What’s in a name? A lot, actually, when it comes to the problem of the trust chasm plaguing community/police relations.
That’s the lesson I learned watching the May 21 Police Services Board dust-up over whether there should be a “steering” committee or an “advisory” committe to liaise with police over controversial sexual assault investigations.
The story starts three years ago, when city auditor general Jeffrey Griffiths found, six years after a damning report of negligent police attitudes toward sexual assault probes, that almost no action had been taken. He made a slew of new recommendations, chief among them the formation of a civilian steering committee to work with police on implementing reforms.
But on May 21, Police Services Board chair Alok Mukherjee announced in a report the dissolution of the two-year-old committee. “It is important that the service now be allowed to move forward with full implementation of the recommendations,” he wrote, suggesting that the committee stood in the way of needed changes.
That was a surprise to Beverly Bain and Jane Doe, who sat on the committee along with board members and police brass. Doe, whose sexual assault sparked the original audit, told the board that committee work “began on a high note, with a mutual desire to effect change in sexual assault training and practice.”
The committee had four main areas of work: police training, community warnings, the use of technology and a complaints system for First Nations women and women of colour who experience sexual assault.But the shine soon came off. It was a year before anyone in charge of training attended, and the committee was never granted an opportunity to assess changes or make progress toward bringing in experts from the women’s community. “Sexist and racist language permeated the training,” Doe said, “as well as an adherence to rape mythology, especially the notion of women’s false allegations.”
She, Bain and other activists say the only way to guarantee that the process continues is to keep the committee in place. They are infuriated by the inference that the current committee is blocking the implementation of Griffiths’s recommendations. “We’ve been waiting to implement these changes since 1999. The board is saying, ‘If only we could get rid of the steering committee,’” said John Sewell of the Police Accountability Coalition. “The chief can try as he wants to make change from the top. That’s almost impossible.”
Board vice-?chair Pam McConnell thinks so too – but she favours the demise of the steering committee and the establishment of an “advisory” committee composed of various front-line service providers working in the women’s community. The difference with the steering body? This one would establish relations between officers and local groups at the service-delivery, as opposed to policy, level.
“If they’d done that with the committee from the start,” she says, “it would have looked more like the women’s community.”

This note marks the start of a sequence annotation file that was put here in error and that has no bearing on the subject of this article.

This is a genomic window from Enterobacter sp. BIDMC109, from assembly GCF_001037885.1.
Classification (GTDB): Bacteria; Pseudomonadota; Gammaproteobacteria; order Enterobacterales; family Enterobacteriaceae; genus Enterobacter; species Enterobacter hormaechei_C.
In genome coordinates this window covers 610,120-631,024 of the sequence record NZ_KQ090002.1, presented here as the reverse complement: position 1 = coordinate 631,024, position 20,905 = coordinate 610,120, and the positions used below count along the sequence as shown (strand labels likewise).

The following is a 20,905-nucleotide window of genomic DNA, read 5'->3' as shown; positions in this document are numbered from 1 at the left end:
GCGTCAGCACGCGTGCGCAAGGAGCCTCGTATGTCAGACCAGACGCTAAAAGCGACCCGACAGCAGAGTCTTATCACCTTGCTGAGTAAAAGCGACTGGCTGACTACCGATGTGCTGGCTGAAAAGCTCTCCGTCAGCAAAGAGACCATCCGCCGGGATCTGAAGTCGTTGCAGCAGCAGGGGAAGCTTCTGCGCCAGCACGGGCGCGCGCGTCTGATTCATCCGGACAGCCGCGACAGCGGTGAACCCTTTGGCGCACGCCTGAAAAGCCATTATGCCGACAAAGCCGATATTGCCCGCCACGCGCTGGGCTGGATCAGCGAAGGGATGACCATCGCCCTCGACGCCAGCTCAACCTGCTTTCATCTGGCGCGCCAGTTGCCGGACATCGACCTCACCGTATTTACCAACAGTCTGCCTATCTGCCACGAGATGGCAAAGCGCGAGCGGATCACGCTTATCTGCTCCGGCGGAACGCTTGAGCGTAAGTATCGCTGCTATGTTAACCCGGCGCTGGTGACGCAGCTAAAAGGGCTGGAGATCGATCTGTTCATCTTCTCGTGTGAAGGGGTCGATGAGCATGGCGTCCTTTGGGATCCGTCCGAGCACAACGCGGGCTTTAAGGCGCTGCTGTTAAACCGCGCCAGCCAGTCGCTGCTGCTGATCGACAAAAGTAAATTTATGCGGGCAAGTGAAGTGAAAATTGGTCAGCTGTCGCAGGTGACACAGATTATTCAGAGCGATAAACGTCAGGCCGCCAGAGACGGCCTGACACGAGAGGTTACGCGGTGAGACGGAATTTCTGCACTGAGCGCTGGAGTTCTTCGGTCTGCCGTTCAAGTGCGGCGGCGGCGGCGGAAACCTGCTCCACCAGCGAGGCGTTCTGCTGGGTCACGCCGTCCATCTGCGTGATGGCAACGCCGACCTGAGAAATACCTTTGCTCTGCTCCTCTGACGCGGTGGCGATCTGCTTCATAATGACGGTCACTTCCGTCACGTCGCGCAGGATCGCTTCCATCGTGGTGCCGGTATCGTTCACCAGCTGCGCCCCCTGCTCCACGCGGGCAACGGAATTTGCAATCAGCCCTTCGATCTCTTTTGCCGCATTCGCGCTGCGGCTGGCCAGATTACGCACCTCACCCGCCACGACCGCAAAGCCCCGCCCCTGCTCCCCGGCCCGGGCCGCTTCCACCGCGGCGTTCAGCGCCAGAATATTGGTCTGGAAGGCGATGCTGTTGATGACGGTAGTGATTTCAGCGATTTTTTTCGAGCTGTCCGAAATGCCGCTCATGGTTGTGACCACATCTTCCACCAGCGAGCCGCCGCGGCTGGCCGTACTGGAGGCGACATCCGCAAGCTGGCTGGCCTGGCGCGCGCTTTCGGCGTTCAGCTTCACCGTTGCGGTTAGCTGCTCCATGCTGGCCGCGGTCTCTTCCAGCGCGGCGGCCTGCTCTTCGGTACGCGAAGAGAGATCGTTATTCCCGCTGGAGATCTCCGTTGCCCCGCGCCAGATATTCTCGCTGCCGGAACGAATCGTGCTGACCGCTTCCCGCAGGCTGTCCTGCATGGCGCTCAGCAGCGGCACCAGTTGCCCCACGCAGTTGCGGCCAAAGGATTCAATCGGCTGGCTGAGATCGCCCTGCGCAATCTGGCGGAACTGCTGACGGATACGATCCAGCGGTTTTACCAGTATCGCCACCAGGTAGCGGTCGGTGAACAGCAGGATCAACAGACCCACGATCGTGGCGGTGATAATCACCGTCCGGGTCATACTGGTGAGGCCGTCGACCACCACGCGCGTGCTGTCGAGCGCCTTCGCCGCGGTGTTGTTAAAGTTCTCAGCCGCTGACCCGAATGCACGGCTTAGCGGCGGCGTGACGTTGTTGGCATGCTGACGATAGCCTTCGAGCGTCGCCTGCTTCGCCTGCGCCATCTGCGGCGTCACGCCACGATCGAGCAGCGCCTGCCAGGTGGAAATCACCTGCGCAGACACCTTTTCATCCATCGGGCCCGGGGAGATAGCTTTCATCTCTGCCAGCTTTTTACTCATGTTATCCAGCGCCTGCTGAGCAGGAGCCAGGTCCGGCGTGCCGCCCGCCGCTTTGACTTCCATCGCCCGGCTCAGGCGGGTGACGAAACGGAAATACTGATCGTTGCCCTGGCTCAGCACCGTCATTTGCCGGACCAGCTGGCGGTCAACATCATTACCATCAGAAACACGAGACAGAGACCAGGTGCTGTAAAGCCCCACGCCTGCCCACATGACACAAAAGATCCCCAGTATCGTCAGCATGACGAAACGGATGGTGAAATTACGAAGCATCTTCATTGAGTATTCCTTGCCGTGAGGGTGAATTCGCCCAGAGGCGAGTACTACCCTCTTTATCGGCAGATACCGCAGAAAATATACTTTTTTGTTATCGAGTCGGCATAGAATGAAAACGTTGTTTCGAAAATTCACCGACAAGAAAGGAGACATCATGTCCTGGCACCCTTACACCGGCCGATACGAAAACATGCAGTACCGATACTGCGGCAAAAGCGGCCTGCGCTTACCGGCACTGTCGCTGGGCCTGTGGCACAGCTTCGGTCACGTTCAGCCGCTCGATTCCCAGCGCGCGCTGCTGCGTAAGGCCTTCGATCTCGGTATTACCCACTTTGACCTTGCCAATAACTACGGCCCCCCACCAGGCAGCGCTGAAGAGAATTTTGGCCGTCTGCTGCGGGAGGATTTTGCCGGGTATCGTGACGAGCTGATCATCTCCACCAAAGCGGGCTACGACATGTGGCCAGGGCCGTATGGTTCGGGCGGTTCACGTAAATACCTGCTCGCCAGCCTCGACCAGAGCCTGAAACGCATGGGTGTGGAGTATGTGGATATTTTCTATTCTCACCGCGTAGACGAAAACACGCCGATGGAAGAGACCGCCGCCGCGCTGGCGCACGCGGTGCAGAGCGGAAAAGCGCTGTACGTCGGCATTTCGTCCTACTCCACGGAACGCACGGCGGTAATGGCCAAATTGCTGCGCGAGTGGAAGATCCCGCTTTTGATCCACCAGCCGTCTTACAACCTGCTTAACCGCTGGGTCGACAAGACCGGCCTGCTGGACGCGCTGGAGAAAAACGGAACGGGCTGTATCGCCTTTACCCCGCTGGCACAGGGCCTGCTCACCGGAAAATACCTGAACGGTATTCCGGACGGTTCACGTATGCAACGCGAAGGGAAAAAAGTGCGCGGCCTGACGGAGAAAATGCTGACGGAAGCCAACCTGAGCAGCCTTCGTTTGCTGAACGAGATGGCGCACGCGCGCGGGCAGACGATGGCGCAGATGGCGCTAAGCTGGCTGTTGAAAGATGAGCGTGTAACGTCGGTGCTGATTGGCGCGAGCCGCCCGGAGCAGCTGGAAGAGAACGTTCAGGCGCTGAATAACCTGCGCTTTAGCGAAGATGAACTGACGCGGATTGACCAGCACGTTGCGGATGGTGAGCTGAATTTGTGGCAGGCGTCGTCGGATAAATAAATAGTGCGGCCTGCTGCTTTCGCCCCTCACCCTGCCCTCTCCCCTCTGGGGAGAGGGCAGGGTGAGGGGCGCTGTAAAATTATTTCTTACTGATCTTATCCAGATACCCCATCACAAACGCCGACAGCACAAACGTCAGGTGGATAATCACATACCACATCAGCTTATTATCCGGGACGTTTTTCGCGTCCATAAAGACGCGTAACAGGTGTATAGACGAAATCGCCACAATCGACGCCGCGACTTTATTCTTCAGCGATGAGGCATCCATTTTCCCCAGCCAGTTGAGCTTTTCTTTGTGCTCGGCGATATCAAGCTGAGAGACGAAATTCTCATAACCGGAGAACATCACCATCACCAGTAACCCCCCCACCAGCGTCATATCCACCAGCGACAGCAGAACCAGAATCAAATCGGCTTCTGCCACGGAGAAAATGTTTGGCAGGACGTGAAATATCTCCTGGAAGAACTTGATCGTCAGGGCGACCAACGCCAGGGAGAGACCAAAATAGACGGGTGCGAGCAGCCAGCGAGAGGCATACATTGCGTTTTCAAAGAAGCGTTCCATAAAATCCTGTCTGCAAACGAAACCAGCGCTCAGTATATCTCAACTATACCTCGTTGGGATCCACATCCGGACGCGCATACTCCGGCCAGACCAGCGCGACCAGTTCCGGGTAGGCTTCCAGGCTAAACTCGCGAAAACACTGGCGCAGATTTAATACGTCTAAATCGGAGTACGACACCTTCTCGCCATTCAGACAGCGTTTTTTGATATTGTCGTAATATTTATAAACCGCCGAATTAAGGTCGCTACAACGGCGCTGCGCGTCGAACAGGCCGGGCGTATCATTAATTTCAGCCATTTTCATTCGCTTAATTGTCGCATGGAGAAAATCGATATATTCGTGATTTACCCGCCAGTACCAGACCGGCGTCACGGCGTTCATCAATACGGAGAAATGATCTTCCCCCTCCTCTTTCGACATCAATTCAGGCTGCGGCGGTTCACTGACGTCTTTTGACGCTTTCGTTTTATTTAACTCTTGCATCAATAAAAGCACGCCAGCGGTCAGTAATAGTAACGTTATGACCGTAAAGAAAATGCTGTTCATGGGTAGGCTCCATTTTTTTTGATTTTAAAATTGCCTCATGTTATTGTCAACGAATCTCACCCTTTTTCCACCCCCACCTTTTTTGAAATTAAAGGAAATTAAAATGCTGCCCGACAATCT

All well and good. But it turns out that the chief service-providing groups, the YWCA, Metrac and the Rape Crisis Centre, don’t want this new committee and sent reps to argue against the change.
Doe and other activists worry the committee revamp is just a stonewalling venture and complain that the steering body had a full agenda when it was unceremoniously disbanded. As well, they point out, the advisory body as foreseen won’t have the influence over training and policy that the steering committee, which met with the chief and deputy chief, had.
“The [front-line] groups were pissed,” says Bain. “You keep restarting and restarting, and you disappear what has already been done.”
But McConnell has spent years building a working relationship with the police services, an organization renowned for its hostility to any outside input, and she’s done that, in part, to make space for orgs like those represented by the sexual assault steering committee.
“I almost lost the votes to move forward [i.e., maintain any kind of civilian-inclusive body at all],” says McConnell of the argument at the board. “My job is to move this through a political system. That’s my skill. And yesterday I almost lost the war – not the battle, the war.”
One suspects she’s reasonably worried that perceived civilian stridency will spook the brass. But if you’re trying to change deep-seated customs, can you back off as soon as someone gets uncomfortable?
McConnell believes emphasizing ground-?up work, partnering front-line officers with community service providers in an advisory role, will create faster change.
“[The force] is paramilitary, right? But they’re not stupid. If you sit down and have a conversation, they want better policing. They’ll say, ‘That sounds good. Hey, chief, is this okay? Okay.’”
This is the only way, she says, to bring change to the ground level, one officer, one division at a time. It makes some sense, but can this approach counterbalance the influence of fraternal and insular police culture? When I ask if the new committee will have sway over policy or procedure, McConnell smiles and admonishes me to read the Police Services Act again. Those are the purview of the board and the chief respectively.
So, let’s be clear. The trust just isn’t there for this quick swapping of one committee for another.
“This board is threatened, like most institutional boards,’’ says Bain. “We’re going to follow this thing through.”